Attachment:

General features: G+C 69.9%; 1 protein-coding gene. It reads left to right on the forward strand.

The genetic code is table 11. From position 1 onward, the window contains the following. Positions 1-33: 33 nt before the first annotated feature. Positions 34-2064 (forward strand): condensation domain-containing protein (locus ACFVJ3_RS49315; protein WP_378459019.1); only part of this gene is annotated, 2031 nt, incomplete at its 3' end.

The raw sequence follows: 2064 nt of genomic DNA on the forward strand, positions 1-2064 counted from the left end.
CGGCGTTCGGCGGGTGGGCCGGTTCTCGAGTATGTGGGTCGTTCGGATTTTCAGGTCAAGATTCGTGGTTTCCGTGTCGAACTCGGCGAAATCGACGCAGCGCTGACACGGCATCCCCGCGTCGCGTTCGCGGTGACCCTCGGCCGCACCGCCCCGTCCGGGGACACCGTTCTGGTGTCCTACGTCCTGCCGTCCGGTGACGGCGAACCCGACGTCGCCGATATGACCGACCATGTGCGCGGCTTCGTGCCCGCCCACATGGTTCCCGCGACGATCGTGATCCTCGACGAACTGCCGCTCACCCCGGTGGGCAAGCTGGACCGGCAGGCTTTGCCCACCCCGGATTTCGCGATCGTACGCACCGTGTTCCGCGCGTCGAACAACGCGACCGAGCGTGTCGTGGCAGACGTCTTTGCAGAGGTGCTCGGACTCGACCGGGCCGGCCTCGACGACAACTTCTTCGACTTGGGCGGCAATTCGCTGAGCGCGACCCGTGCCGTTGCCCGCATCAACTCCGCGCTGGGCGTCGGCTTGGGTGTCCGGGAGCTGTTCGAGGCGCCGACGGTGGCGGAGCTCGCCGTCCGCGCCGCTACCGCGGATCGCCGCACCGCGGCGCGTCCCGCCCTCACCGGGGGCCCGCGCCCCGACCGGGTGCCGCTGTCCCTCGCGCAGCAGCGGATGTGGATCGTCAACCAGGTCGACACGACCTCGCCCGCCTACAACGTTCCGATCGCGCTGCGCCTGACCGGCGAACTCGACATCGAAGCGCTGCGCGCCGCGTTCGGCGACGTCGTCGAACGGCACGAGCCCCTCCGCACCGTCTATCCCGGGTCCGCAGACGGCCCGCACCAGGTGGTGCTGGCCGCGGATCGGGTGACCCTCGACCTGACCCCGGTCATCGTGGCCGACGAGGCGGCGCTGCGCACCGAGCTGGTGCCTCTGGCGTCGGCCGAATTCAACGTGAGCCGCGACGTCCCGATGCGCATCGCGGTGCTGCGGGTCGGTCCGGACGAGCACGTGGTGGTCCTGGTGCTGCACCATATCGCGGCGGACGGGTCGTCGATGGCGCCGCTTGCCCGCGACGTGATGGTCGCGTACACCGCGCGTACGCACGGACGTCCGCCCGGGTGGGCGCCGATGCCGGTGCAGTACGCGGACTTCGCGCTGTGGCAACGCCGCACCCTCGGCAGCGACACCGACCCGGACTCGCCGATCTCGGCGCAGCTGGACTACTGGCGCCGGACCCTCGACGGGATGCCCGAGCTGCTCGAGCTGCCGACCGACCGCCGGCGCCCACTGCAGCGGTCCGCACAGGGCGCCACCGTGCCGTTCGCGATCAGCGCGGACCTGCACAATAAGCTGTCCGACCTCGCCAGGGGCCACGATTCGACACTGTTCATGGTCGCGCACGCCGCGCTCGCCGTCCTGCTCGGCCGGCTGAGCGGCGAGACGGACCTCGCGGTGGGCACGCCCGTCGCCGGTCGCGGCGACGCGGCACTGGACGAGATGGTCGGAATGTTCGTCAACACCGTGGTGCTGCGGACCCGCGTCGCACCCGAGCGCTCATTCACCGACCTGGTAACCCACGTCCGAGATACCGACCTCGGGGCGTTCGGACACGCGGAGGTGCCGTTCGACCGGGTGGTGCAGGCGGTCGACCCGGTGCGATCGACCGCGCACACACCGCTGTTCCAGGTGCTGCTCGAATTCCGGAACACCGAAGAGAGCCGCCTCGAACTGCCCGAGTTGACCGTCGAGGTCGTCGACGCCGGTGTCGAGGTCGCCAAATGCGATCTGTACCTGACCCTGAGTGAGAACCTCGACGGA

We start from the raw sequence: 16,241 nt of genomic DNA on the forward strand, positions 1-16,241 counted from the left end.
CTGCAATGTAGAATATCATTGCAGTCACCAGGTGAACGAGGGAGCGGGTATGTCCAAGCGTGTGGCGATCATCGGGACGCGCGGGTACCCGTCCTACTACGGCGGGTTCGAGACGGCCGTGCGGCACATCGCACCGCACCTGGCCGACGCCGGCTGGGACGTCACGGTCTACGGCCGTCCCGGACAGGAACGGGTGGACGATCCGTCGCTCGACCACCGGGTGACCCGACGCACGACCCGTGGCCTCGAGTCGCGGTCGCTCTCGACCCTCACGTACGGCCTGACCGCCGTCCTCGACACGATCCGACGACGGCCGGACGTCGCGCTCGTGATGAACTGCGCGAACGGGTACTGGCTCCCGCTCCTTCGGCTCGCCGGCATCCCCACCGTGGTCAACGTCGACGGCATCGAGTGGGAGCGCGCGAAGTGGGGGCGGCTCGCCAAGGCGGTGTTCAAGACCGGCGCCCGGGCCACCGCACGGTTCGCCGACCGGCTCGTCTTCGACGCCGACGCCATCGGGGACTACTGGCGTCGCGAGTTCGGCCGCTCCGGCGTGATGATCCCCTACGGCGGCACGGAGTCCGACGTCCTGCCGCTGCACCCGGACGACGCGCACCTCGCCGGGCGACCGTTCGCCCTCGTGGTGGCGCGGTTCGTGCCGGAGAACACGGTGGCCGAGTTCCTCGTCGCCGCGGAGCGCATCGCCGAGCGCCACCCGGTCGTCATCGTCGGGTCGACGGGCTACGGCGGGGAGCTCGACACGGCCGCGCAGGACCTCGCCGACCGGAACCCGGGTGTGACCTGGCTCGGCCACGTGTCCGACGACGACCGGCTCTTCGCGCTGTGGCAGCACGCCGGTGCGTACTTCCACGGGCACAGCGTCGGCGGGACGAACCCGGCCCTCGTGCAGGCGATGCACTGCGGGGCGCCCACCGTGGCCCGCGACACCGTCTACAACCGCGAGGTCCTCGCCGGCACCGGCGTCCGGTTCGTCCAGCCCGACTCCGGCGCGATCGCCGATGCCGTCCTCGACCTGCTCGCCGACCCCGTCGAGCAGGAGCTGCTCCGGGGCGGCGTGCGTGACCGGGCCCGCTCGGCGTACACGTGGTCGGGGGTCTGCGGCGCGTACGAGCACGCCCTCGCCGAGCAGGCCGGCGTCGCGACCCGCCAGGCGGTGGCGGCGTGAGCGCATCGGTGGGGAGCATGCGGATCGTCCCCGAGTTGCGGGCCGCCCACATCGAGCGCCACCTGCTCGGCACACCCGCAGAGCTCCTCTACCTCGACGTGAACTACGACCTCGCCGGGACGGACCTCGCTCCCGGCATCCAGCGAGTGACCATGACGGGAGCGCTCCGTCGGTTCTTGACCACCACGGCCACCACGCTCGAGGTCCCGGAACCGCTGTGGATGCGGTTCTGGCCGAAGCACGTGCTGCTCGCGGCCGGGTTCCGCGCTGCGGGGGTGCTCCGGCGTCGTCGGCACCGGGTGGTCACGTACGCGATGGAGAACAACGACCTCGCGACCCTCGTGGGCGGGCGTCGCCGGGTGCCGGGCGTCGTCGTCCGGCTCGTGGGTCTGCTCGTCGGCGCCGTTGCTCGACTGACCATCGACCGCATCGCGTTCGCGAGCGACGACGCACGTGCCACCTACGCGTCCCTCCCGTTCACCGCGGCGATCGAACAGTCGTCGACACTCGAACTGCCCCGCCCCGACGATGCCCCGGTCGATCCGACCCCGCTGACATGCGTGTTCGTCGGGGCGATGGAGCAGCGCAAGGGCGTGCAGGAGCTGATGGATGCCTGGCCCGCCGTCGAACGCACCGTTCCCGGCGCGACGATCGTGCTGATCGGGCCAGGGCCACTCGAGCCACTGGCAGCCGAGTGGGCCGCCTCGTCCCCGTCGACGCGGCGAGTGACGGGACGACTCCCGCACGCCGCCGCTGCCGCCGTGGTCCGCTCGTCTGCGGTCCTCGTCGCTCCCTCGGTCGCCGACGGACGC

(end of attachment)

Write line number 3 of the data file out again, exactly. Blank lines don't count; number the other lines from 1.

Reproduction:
The raw sequence follows: 2064 nt of genomic DNA on the forward strand, positions 1-2064 counted from the left end.